Malcolm Turnbull:

Now, the question as to whether, I mean basically the position that I was faced with at the beginning of that sort of last week of my prime ministership was, there were so many people that were on our side that were going across the floor and voted against that, notwithstanding that it had gone through the party realm. Even looked like the Nats would vote against it. We discussed it in the cabinet, I’m going to describe all this in my book. We discussed it in the cabinet, and literally everyone said, “We’ve just got to put this on hold.” We didn’t abandon it, we’re very expressive about that. But the view was, I mean even my good supporters like Christopher and Julian and so forth, felt that the right we’re obviously planning to use this as a way to block the government, and what we needed to do was if you like, you could call it a tactical retreat or a pause, but maintain the policy, but just say, “We just got to handle this insurrection first and then we can come back to it.”

Malcolm Turnbull:

What happened of course then, events move much faster than I’d anticipated or I think most people had. They ended up being that coup and all of the chaos that followed and resulted in Morrison becoming prime minister. But look, I think it’s a… I know a lot of people on the Labor side have said, “Oh, you should have just put it to the vote.” Well truthfully, I don’t think it would have been very hard to do that for practical sense in a cabinet government, given the attitudes of my colleagues. The idea that Labor would have voted to pass it, I mean Bill was there, he could taste the prime ministership. He was so close, and he idea that he would have passed up the opportunity to defeat the government on the floor of the House, on an important bill like that and force an election is pretty naive. I mean, the part of the problem that I had was that there was a body of a group of people in the coalition and this was absolutely backed in by Murdoch, as he acknowledged. Murdoch acknowledged this and it’s pretty obvious, that wanted my government to lose an election.

Malcolm Turnbull:

They, as Rupert Murdoch said to Kerry Stokes, “Three years of Labor wouldn’t be so bad.” They were so determined to get rid of me, it’s amazing, I’m such a lovable character. But they were so determined to get rid of me and once again, get a prime minister that would do as he’s told., that they were prepared to put up with a Labor win. I mean this was Abbott’s crazy agenda, he-

Misha Zelinsky:

Heavens forbid a Labor government, Malcolm yeah?

Malcolm Turnbull:

What?

Misha Zelinsky:

Heaven forbid a Labor government-

Malcolm Turnbull:

Yeah, now I know. Well I mean, but normally internal insurrections, you don’t normally include as part of your plan, your own party being defeated. But that’s how insane it had gotten. You had Abbott’s agenda, which a lot of people at Newscorp, again as Murdoch knowledge supported. Abbott’s agenda was for the coalition to lose the election in 2019, whether it was led by me or someone else, and for him then to return as leader of the opposition and then lead the government back, in a sort of Churchillian comeback in 2022. Well, of course he lost his seat but-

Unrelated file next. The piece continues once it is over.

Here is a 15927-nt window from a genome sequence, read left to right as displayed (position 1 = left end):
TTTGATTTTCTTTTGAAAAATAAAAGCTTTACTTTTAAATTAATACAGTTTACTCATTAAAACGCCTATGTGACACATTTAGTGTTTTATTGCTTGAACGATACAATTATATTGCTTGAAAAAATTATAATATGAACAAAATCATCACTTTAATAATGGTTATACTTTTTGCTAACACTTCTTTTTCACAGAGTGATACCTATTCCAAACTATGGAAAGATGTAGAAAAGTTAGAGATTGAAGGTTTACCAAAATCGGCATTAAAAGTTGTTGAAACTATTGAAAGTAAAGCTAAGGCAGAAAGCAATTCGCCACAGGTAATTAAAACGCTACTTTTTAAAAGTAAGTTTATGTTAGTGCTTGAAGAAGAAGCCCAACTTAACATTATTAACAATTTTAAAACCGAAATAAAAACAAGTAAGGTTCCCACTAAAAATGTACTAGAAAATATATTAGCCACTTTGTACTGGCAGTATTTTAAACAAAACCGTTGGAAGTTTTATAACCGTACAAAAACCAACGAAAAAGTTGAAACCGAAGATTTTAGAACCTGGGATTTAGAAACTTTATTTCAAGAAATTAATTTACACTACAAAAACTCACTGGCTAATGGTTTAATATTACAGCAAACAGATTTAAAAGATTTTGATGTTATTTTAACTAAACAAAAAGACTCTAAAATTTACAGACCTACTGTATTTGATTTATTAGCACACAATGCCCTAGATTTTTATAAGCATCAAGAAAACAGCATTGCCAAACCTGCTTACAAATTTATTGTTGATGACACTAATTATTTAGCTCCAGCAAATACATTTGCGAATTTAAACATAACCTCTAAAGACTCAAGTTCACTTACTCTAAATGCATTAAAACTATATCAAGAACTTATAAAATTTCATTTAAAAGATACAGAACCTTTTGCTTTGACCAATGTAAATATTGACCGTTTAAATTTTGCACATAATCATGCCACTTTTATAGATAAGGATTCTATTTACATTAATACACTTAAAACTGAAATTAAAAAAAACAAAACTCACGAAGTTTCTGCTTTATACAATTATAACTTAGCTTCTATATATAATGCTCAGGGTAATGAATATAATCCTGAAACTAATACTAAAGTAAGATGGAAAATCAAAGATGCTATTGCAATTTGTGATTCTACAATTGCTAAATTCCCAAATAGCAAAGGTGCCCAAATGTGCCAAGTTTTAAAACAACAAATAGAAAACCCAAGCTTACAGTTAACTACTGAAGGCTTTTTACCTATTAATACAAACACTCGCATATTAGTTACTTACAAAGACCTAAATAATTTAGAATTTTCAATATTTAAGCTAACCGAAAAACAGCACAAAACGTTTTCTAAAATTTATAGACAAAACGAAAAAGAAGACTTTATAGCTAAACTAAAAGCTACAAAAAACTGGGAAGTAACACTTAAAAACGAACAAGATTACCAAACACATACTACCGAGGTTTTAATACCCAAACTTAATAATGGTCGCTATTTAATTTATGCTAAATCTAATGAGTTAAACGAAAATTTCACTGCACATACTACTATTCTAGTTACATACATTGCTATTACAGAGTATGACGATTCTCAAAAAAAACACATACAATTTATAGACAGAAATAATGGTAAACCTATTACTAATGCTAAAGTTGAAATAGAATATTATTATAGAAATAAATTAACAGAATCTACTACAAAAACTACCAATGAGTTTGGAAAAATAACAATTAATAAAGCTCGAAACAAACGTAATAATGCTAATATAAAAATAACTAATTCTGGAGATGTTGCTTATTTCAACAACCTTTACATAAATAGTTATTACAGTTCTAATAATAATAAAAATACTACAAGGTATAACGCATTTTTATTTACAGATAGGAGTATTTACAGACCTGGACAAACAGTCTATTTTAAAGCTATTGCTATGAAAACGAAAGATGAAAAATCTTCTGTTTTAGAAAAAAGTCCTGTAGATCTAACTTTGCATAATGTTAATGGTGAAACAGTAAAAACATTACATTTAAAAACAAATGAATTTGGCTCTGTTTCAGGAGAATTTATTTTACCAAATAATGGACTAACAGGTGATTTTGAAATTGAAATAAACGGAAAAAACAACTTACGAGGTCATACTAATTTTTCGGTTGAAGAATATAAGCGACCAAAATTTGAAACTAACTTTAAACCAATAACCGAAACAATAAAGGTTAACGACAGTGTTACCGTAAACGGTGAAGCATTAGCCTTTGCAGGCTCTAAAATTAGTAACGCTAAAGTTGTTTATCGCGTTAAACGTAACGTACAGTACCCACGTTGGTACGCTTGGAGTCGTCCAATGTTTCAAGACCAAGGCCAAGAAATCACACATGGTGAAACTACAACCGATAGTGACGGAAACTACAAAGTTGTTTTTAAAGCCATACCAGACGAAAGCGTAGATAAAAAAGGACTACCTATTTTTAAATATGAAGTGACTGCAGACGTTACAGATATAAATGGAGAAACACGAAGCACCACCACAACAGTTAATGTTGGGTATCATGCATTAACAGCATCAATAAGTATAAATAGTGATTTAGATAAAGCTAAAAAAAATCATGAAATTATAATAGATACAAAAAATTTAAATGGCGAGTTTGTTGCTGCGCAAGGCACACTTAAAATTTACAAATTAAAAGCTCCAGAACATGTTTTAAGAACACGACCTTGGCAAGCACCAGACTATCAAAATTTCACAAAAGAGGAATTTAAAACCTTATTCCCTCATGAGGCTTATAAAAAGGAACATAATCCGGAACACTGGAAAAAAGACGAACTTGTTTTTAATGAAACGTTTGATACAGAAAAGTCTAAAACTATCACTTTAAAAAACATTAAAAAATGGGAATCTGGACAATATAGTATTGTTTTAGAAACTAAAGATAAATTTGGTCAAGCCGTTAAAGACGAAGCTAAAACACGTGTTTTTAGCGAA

Misha Zelinsky:

I ask you about, I mean your relationship with Tony Abbott and your careers in some ways, you look at it, you see almost two sides of one coin-

Malcolm Turnbull:

OH! don’t do that to me!

Misha Zelinsky:

Sydney Uni, Rhodes Scholars, you were the head of the Republican Movement, he’s the head of the Monarchists. Obviously, the leadership ballots, I mean what’s your reflections on those many years?

Malcolm Turnbull:

Well I mean Abbott look, I mean we’re very different people. I mean, you see I don’t think… you see, it’s interesting. Each of us think the other shouldn’t be in the Liberal Party. Because he would say, “Oh, Malcolm’s always been on the left, he’s far too progressive.” All of that, and I agree with Peter Costello. Tony Abbott was the first DLP Prime Minister of Australia. I mean, he’s not a Liberal at all. But you see, unfortunately, what’s happened to the Liberal Party with a capital L, is that it has become increasingly dominated by people that are not remotely Liberal. I mean, if you want to look at craziness, I mean, consider this, Victoria is the most progressive, smaller liberal State in Australia, right? Without question. The Victorian division of the Liberal Party has been largely taken over by the religious right, and similar has happened in Western Australia. I mean, there’s one of the few remaining Liberal MPs in the State parliament, was making this point in the press just today.

Malcolm Turnbull: